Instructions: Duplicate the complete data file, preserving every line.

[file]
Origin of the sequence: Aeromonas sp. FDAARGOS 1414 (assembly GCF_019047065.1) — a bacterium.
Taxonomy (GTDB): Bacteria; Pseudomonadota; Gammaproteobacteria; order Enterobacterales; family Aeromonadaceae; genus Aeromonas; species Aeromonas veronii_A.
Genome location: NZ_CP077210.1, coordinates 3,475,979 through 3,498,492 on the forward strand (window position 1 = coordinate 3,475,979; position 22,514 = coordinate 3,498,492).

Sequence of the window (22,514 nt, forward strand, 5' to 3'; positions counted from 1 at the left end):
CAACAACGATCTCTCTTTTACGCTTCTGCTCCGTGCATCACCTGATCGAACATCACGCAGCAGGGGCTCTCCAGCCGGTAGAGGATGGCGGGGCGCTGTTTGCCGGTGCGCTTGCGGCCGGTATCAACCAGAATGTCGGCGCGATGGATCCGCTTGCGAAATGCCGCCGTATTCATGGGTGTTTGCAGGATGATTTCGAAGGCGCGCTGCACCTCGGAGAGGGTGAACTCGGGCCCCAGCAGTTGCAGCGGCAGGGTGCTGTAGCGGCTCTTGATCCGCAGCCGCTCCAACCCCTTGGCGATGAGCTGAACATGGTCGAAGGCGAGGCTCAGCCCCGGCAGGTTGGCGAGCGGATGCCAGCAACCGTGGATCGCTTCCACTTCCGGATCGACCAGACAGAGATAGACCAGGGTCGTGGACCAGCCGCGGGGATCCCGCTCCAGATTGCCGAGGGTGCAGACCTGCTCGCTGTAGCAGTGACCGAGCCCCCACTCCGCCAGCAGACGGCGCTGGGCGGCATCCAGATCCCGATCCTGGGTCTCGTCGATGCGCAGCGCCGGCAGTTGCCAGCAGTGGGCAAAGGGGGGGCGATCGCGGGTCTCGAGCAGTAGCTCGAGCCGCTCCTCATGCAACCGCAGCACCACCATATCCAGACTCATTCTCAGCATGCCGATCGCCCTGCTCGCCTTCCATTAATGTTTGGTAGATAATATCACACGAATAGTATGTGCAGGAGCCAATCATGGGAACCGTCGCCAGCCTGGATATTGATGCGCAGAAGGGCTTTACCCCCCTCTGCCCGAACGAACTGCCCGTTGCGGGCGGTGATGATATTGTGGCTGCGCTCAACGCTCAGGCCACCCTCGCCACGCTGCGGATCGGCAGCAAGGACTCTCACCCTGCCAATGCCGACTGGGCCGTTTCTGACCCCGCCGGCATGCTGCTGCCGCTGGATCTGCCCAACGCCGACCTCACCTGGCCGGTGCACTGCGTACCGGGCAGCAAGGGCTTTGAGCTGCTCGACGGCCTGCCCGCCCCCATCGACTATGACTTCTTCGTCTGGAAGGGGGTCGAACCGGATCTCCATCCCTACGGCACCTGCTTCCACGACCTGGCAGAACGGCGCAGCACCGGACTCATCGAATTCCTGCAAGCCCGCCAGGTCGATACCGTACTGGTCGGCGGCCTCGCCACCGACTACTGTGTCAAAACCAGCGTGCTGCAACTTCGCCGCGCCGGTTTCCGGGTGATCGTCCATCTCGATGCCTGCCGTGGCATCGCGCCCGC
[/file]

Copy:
Origin of the sequence: Aeromonas sp. FDAARGOS 1414 (assembly GCF_019047065.1) — a bacterium.
Taxonomy (GTDB): Bacteria; Pseudomonadota; Gammaproteobacteria; order Enterobacterales; family Aeromonadaceae; genus Aeromonas; species Aeromonas veronii_A.
Genome location: NZ_CP077210.1, coordinates 3,475,979 through 3,498,492 on the forward strand (window position 1 = coordinate 3,475,979; position 22,514 = coordinate 3,498,492).

Sequence of the window (22,514 nt, forward strand, 5' to 3'; positions counted from 1 at the left end):
CAACAACGATCTCTCTTTTACGCTTCTGCTCCGTGCATCACCTGATCGAACATCACGCAGCAGGGGCTCTCCAGCCGGTAGAGGATGGCGGGGCGCTGTTTGCCGGTGCGCTTGCGGCCGGTATCAACCAGAATGTCGGCGCGATGGATCCGCTTGCGAAATGCCGCCGTATTCATGGGTGTTTGCAGGATGATTTCGAAGGCGCGCTGCACCTCGGAGAGGGTGAACTCGGGCCCCAGCAGTTGCAGCGGCAGGGTGCTGTAGCGGCTCTTGATCCGCAGCCGCTCCAACCCCTTGGCGATGAGCTGAACATGGTCGAAGGCGAGGCTCAGCCCCGGCAGGTTGGCGAGCGGATGCCAGCAACCGTGGATCGCTTCCACTTCCGGATCGACCAGACAGAGATAGACCAGGGTCGTGGACCAGCCGCGGGGATCCCGCTCCAGATTGCCGAGGGTGCAGACCTGCTCGCTGTAGCAGTGACCGAGCCCCCACTCCGCCAGCAGACGGCGCTGGGCGGCATCCAGATCCCGATCCTGGGTCTCGTCGATGCGCAGCGCCGGCAGTTGCCAGCAGTGGGCAAAGGGGGGGCGATCGCGGGTCTCGAGCAGTAGCTCGAGCCGCTCCTCATGCAACCGCAGCACCACCATATCCAGACTCATTCTCAGCATGCCGATCGCCCTGCTCGCCTTCCATTAATGTTTGGTAGATAATATCACACGAATAGTATGTGCAGGAGCCAATCATGGGAACCGTCGCCAGCCTGGATATTGATGCGCAGAAGGGCTTTACCCCCCTCTGCCCGAACGAACTGCCCGTTGCGGGCGGTGATGATATTGTGGCTGCGCTCAACGCTCAGGCCACCCTCGCCACGCTGCGGATCGGCAGCAAGGACTCTCACCCTGCCAATGCCGACTGGGCCGTTTCTGACCCCGCCGGCATGCTGCTGCCGCTGGATCTGCCCAACGCCGACCTCACCTGGCCGGTGCACTGCGTACCGGGCAGCAAGGGCTTTGAGCTGCTCGACGGCCTGCCCGCCCCCATCGACTATGACTTCTTCGTCTGGAAGGGGGTCGAACCGGATCTCCATCCCTACGGCACCTGCTTCCACGACCTGGCAGAACGGCGCAGCACCGGACTCATCGAATTCCTGCAAGCCCGCCAGGTCGATACCGTACTGGTCGGCGGCCTCGCCACCGACTACTGTGTCAAAACCAGCGTGCTGCAACTTCGCCGCGCCGGTTTCCGGGTGATCGTCCATCTCGATGCCTGCCGTGGCATCGCGCCCGC